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Friday, 10 December 2010

Another thing Asimov had wrong--and right.

CounterIn the 3½ years after I first wrote about Isaac Asimov's Nightfall, that post has remained in the top ten, with over 2300 hits--so I am regularly reminded of its popularity. It occurred to me today, in going back over what I had written, that there is another fascinating correlation between Asimov's fiction and the reality of the struggle between atheists and Christians. Note that in Nightfall, the scientists of Lagash and the religionists of Lagash are members of non-intersecting sets. This is how Asimov and his fellow atheists would have it: a classic battle in which all the science is on one side, and all the religion on the other. Among Asimov's blind spots should be pointed out his failure to see that this has never been the case. Even with PhD programs being virtually closed to anyone willing to admit that he believes the biblical account of creation, there are still thousands of practicing scientists who see no conflict between their beliefs and their ability to do real science. In fact, they lay against the atheists the opposite charge: that their unwillingness to believe the Bible's account as true history is an obstacle to scientific progress. So, Asimov was wrong about that.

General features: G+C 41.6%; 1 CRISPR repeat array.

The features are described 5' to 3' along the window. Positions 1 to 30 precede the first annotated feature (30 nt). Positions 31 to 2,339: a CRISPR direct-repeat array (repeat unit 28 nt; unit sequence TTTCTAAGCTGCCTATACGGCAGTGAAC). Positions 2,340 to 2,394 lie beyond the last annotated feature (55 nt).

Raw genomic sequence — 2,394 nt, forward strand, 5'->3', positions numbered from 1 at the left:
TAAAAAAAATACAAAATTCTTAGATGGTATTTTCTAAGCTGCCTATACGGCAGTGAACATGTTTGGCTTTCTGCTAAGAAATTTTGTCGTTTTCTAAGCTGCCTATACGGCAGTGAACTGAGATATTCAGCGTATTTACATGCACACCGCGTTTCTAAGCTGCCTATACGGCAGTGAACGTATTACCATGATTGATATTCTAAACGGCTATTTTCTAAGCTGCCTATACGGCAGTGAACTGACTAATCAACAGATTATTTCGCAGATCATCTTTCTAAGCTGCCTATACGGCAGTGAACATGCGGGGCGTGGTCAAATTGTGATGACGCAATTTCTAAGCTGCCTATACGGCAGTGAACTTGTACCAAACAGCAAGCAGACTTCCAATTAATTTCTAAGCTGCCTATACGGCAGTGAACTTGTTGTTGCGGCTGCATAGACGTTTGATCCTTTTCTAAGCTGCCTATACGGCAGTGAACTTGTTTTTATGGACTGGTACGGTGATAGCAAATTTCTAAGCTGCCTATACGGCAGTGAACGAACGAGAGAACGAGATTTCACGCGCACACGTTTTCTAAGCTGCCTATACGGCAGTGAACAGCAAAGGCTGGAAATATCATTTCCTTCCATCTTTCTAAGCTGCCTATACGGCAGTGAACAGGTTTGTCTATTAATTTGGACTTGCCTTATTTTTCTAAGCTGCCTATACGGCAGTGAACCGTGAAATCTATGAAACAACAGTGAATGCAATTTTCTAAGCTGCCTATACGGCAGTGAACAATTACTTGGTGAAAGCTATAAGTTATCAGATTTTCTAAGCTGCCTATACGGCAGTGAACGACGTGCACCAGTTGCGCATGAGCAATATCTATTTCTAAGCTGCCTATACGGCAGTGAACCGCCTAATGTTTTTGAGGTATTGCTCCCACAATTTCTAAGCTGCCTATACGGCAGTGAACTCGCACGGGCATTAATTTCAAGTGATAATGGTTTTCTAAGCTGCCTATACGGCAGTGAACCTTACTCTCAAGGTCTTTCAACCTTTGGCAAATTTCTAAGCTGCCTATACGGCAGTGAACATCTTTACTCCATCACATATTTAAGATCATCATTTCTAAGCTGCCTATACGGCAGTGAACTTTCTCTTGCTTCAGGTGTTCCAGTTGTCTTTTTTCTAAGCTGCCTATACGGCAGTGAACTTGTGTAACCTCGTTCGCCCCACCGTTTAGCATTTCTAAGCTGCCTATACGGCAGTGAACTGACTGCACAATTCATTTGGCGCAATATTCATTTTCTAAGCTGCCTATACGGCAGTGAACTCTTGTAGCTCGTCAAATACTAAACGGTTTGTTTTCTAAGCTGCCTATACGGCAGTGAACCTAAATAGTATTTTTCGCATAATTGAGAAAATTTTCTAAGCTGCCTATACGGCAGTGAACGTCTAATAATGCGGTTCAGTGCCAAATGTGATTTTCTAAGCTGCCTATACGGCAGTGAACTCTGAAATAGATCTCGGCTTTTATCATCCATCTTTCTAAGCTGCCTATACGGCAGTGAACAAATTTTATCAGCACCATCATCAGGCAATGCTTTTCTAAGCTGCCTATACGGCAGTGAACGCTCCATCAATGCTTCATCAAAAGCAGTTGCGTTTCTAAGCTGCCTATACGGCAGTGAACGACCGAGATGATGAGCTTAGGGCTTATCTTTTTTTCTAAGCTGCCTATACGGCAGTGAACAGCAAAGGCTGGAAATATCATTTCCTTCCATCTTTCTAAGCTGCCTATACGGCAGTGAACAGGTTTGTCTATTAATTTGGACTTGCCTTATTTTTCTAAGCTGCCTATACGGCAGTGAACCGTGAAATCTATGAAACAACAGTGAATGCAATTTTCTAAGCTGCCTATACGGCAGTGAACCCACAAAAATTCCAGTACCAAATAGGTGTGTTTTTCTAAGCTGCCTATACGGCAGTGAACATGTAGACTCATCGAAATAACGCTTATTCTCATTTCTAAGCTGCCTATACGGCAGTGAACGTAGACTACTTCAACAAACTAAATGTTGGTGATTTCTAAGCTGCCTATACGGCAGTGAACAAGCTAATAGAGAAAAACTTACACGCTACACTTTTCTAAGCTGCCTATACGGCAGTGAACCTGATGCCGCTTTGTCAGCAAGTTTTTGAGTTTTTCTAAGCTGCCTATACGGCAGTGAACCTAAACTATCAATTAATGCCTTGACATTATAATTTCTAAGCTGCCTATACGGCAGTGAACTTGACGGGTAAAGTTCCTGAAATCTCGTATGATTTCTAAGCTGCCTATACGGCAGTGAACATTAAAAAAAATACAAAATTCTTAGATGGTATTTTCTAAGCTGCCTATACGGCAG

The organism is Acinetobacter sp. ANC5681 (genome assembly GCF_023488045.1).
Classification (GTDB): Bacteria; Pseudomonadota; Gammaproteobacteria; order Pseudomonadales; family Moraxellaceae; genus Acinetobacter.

But notice what he was right about: on Lagash, it was only the religionists who had any record of Lagash's ancient history: the scientists had none. Although their science had advanced to the point that they were able to run the astronomical clock back to a time when none of Lagash's six suns were visible, they had no historical memory amongst themselves that it had actually happened. For this, they had to turn to the records of the religionists, as despised as they were.

When Nightfall became such a popular story that it was made into a movie, that was changed. In the new version, archaeologists stumbled across evidence that showed the scientists they had been wrong all those years in denying the religionist's stories about an ancient darkness--and new studies of planetary motion were forcing the scientists to admit that there must be something to what the religionists were saying after all.

Now, why would Asimov change his story in this way? Was it due to the fact that, in the decades following the publication of Nightfall,  archaeology had vindicated many tenets of Scripture that had been previously scoffed at?

Note: this was actually posted on September 4, 2014. Some glitch in blogger predated it when posted.

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